15]         The plaintiff is entitled to the costs of this action including double costs from the date of the offer.

[16]         The defendants’ request a stay of this costs award pending the outcome of their appeal. I was not referred to authority.

[17]         I consider the better procedure to be for the defendants to apply to the Court of Appeal. In Western Forest Products Inc. v. Capital Regional District, 2009 BCCA 80, Frankel J.A. refused a stay of a trial award of costs pending an appeal but found the Court of Appeal had jurisdiction to do so.

The full decision can be found here:

Plaintiff denied double costs even though formal offer bested by $200,000

In reasons for judgment released today, the court in Mayer v. Umabao, 2016 BCSC 2355, declined to award double costs to the plaintiff even though he beat his formal offer by close to $200,000.00. The plaintiff had issued a formal offer to settle for $247,599.80, and was ultimately awarded $445,120.16 at trial.  Madam Justice Young said:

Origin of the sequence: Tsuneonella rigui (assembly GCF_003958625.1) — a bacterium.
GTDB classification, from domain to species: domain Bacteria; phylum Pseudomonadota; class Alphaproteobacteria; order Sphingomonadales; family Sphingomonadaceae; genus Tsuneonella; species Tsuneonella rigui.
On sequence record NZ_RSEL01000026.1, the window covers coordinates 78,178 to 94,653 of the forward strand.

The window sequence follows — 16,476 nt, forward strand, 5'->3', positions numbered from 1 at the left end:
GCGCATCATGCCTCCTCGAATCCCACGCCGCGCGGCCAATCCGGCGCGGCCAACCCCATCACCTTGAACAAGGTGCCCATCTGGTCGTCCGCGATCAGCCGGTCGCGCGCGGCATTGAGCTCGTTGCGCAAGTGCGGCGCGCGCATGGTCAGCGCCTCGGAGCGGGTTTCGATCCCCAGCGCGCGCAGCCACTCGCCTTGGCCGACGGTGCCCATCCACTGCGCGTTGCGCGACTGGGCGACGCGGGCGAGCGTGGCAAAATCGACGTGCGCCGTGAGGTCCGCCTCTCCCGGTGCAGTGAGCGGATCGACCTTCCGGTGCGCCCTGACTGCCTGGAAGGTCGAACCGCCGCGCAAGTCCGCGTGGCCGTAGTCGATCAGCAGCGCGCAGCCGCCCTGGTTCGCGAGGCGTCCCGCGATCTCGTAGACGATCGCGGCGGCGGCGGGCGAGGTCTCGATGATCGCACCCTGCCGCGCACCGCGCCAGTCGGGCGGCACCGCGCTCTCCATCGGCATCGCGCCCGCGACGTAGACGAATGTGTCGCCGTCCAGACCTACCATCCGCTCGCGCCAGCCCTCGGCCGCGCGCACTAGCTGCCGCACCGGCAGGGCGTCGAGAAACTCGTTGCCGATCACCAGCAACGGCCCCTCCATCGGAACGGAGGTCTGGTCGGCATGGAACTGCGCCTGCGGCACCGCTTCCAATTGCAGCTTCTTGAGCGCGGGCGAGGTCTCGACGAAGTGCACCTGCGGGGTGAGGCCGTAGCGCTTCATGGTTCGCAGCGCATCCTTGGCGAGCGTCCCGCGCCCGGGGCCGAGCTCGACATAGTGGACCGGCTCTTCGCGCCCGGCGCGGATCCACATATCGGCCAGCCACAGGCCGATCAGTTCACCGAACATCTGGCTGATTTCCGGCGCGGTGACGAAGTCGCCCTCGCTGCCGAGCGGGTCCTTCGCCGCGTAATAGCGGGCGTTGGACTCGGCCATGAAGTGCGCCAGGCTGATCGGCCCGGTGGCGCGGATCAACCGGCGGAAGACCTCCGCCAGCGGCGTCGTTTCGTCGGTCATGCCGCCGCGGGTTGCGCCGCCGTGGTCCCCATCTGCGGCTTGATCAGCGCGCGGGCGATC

[2]             The plaintiff was awarded costs at Scale B. He is now applying for double costs on the basis that he offered to settle the issues of quantum and liability on January 11, 2016 for the amount of $247,599.80…

[17]         … I agree with the defendants that quantum was very difficult to assess. The issue of causation of the plaintiff’s memory problems, dizziness, unstable walking and mood changes was very much in dispute. The neurologists gave opposing opinions. The neuropsychologist found evidence of deficits which he would have attributed to the Accident but for the evidence he received that the plaintiff did not strike his head at the time of the Accident.

[19]         Although I conclude that the defendants were unrealistic in their assessment of liability, I cannot find that the defendants unreasonably rejected the settlement offer given that there were so many contentious issues to be tried. For that reason, I do not believe that the defendants should be penalized for failure to accept an offer that might later prove to have been reasonable but might just as well have been proven not to be. The offer was not so reasonable that it ought to have been accepted. There were sound reasons for not accepting the offer without the benefit of hindsight. It is my view that this is a case that needed to proceed to trial to sort out all of the unresolved issues.

[20]         I therefore deny the plaintiff’s claim for double costs. The plaintiff will have his costs at Scale B.

The full text of the decision can be found here: